Update 1.05pm: Two senior government ministers have declined to express their confidence in the State’s Chief Medical Officer in light of the cervical cancer scandal.
Dr Tony Holohan received memos in 2016 showing CervicalCheck had prepared a response for media stories about screenings not diagnosing cancer.
An independent review into the controversy is underway.
Ministers Richard Bruton and Katherine Zappone said they’re not going to say anything about Dr Holohan until the review is finished.
"I think the position is we have to wait and see what the evidence that comes form the inquiry that is being set by Dr Scally," Mr Bruton said.
"I agree with Minister Bruton that I think we need to wait to hear the detail of what happened in terms of the information provided and the way that it was responded to, so I am going to wait," Ms Zappone said.
Update 8am: A Dublin-based blogger has shared the story of her mother Catherine Reck who is one of the 17 women who have died of cervical cancer despite receiving a negative smear test result.
Grace Rattigan, who runs the blog Frilly Flossy, posted a statement on behalf of their family to her Facebook page.
209 women with cervical cancer had information withheld from them in relation to false negative smear test results, of which 17 have died.
Grace says her mother Catherine had a routine smear test in November 2010 and the results showed low-grade abnormalities, or pre-cancerous cells. She was told to wait six months for a retest, which is normal procedure, but she began having irregular bleeding for which she subsequently visited her GP in April 2011.
The GP is then said to have written to Tallaght Hospital, and Catherine was called for a colposcopy on August 11, 2011.
Grace says her mam was told "there and then that they were highly confident it was Cervical Cancer and would do a Biopsy which confirmed Catherine had Stage 3 Cervical Cancer and so our nightmare began".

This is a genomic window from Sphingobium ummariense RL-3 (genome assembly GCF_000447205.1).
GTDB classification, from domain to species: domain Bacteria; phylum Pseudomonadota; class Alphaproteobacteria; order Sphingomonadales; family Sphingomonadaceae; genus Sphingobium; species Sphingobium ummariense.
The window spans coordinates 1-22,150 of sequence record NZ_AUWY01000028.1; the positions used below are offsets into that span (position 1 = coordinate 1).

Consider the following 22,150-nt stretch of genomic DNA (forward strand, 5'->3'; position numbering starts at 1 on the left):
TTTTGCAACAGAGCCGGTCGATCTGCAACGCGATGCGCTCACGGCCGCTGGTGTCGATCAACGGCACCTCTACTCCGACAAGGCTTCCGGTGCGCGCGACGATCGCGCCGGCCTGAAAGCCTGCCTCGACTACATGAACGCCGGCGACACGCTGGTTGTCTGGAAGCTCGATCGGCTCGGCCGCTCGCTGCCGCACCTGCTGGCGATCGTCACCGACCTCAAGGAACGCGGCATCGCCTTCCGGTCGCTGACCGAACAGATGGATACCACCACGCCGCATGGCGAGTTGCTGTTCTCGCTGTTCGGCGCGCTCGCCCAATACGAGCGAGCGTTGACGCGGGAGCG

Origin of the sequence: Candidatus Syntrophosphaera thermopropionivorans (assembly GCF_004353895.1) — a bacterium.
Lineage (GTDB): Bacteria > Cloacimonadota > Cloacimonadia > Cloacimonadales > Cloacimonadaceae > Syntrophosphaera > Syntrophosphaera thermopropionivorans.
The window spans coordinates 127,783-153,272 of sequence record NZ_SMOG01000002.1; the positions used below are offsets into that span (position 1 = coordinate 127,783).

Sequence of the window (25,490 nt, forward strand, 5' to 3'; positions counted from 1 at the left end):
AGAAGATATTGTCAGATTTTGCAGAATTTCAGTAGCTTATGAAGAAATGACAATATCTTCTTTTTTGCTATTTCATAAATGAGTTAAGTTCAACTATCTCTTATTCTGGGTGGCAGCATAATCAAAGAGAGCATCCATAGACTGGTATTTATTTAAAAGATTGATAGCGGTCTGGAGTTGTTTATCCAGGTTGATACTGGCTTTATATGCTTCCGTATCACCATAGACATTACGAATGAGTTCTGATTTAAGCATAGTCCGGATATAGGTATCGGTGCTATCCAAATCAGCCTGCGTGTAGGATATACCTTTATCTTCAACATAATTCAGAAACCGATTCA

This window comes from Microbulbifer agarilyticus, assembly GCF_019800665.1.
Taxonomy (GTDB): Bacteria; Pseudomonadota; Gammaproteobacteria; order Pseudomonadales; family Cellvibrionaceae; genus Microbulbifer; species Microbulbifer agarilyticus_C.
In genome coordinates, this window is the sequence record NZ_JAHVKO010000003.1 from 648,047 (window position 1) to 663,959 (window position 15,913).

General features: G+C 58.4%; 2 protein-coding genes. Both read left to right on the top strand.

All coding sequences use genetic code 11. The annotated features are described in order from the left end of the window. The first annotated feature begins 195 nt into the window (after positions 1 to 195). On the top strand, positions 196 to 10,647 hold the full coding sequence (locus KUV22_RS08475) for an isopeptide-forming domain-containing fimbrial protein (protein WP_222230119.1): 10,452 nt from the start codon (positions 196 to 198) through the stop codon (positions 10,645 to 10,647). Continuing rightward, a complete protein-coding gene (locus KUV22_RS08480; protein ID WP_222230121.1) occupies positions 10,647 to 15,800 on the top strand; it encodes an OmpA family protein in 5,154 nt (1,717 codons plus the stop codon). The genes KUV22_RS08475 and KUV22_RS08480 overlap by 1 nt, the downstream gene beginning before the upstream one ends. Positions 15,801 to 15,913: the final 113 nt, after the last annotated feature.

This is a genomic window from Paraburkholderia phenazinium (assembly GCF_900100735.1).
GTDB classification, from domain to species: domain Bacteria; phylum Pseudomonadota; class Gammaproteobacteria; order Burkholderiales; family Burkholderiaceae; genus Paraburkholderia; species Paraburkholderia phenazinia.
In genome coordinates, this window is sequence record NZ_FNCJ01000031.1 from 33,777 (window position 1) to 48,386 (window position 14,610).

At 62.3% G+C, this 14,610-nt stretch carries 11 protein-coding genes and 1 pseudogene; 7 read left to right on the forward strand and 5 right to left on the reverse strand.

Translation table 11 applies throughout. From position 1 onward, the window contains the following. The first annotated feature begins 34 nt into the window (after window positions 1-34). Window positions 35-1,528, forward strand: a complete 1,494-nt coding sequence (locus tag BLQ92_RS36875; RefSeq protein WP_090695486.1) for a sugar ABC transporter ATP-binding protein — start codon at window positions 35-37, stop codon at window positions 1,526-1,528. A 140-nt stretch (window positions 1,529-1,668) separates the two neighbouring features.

After eight "harrowing months" Catherine passed away on April 13th, 2012 aged 48.
Grace goes on to say that the recent audit showed that Catherine's smear test results from November 2010 were incorrectly reported and that she required immediate attention.
"We feel as though we are starting our grieving process all over again. It feels like a wound has been ripped open, the sadness and anger is palpable," Grace says.
Grace says that when they sat down with Catherine's doctor, he informed them that "they were made aware of the discrepancies in Catherine’s smear test result in 2016".
Grace writes that once the CervicalCheck controversy began to emerge, Catherine’s next-of-kin and husband, Paul, phoned them to ask if their family were affected.
"He has since got several automated texts addressing him as if he was a woman concerned about their own smear results, not the widow of one of the women," she says.
"The doctor then phoned Paul last Friday night at 19.00 to tell him we were affected no other real detail and arranged for us to come in (the following Tuesday)."
"We are numb, we are angry; we have been brought back to the start of a long and difficult grieving process. This changes everything, all of the “what if’s” suddenly feel different," she says.
"Every milestone we have passed without her through cloudy eyes and heavy hearts now feel like an extension of this sense of being 'robbed'.